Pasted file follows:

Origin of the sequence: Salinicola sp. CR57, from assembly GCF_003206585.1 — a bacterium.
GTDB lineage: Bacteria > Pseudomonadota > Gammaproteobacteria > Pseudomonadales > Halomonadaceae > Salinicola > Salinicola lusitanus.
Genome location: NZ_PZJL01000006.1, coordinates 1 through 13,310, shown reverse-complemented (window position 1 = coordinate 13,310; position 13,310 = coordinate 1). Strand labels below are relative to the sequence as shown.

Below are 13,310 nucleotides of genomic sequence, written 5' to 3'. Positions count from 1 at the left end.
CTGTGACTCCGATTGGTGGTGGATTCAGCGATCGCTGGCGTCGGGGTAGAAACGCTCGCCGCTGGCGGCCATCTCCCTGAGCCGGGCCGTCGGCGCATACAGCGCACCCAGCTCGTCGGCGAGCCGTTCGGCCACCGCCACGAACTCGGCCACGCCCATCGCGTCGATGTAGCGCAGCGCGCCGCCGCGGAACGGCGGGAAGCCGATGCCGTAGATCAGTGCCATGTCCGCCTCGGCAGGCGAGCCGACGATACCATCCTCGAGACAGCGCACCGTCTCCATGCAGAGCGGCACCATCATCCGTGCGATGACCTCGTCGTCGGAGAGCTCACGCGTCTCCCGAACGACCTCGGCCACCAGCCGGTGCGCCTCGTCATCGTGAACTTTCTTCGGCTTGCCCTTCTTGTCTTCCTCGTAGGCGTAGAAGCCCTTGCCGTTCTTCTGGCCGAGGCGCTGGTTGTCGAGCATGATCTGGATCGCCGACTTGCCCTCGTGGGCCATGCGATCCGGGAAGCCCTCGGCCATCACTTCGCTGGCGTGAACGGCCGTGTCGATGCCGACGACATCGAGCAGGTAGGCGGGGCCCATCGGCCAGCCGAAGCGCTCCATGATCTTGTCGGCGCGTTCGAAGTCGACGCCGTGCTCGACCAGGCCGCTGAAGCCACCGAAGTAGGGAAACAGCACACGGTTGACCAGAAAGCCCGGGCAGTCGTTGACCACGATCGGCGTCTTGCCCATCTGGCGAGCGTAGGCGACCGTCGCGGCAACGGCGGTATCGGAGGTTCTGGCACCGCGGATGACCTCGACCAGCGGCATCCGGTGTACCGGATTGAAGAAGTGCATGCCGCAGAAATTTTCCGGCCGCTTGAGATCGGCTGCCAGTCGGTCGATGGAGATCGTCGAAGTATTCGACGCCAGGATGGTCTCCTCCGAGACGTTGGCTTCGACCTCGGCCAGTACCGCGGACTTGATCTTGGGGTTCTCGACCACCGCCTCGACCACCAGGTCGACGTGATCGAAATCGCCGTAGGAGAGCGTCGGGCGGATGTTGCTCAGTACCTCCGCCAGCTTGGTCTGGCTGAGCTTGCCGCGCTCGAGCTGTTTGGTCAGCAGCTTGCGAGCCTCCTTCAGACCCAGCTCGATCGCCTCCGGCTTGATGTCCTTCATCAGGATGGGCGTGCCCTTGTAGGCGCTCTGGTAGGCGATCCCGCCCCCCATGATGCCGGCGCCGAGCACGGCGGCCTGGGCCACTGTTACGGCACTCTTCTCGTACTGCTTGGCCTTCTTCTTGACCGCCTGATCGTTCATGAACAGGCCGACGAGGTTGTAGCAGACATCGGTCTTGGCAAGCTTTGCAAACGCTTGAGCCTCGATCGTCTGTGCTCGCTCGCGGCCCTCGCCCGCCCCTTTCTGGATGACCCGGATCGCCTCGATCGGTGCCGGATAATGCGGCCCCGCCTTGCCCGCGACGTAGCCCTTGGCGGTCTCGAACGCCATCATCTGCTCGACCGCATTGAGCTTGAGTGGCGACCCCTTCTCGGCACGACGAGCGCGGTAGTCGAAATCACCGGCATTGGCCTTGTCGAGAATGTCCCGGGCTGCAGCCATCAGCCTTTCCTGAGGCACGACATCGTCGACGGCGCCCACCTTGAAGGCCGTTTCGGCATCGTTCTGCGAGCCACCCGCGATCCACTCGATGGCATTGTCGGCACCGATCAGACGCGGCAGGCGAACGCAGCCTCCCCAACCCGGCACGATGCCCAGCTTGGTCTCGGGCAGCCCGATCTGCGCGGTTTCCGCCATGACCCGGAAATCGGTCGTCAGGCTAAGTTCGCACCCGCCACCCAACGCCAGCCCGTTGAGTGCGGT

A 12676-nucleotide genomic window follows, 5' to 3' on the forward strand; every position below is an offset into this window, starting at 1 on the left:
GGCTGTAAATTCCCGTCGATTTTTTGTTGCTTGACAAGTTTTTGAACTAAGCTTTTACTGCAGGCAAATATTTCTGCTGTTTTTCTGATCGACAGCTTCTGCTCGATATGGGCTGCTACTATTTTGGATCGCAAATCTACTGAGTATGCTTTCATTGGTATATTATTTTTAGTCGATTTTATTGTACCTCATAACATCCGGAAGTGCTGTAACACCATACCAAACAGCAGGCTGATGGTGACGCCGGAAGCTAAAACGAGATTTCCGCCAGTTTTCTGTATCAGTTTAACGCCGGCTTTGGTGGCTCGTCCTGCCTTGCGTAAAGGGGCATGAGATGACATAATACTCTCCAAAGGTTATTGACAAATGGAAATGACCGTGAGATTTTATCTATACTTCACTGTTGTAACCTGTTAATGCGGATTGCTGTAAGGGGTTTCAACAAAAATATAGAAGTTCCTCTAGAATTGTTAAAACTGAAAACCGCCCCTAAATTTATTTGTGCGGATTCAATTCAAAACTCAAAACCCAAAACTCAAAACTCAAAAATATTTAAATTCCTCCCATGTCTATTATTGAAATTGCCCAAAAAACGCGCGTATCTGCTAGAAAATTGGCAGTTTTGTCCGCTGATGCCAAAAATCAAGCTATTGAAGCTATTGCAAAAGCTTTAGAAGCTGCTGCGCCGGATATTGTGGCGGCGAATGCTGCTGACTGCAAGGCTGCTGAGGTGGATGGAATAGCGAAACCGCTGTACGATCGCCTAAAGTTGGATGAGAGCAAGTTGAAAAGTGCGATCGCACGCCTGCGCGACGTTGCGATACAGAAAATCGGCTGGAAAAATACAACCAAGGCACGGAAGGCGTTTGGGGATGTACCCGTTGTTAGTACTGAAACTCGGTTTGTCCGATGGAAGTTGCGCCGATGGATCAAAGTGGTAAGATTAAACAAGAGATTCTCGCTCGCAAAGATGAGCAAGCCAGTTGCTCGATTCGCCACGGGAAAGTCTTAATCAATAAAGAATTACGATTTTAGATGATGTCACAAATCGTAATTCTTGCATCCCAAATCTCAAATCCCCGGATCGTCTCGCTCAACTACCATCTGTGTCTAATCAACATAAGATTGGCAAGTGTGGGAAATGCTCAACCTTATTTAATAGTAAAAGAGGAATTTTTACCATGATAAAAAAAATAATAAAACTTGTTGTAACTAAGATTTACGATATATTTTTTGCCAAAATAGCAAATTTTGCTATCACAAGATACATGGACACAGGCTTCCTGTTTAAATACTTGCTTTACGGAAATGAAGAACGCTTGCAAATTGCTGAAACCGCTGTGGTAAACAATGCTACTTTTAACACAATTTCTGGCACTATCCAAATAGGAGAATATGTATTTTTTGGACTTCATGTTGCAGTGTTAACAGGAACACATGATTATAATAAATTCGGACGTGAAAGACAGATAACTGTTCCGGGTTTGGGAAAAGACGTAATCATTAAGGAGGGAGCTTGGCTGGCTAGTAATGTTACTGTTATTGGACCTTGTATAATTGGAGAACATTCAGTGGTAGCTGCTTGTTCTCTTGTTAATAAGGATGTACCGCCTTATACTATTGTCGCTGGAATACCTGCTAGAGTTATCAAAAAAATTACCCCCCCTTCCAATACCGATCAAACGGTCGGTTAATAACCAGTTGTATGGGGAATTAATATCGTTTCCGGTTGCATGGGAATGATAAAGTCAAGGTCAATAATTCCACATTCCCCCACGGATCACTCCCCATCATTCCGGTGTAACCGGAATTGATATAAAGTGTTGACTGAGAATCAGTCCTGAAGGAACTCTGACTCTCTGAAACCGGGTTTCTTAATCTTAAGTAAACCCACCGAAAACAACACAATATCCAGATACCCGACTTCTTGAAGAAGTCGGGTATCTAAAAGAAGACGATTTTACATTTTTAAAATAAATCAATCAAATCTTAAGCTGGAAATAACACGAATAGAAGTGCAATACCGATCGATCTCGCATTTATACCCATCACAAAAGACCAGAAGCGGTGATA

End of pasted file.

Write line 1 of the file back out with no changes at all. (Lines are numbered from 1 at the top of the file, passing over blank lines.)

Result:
Origin of the sequence: Salinicola sp. CR57, from assembly GCF_003206585.1 — a bacterium.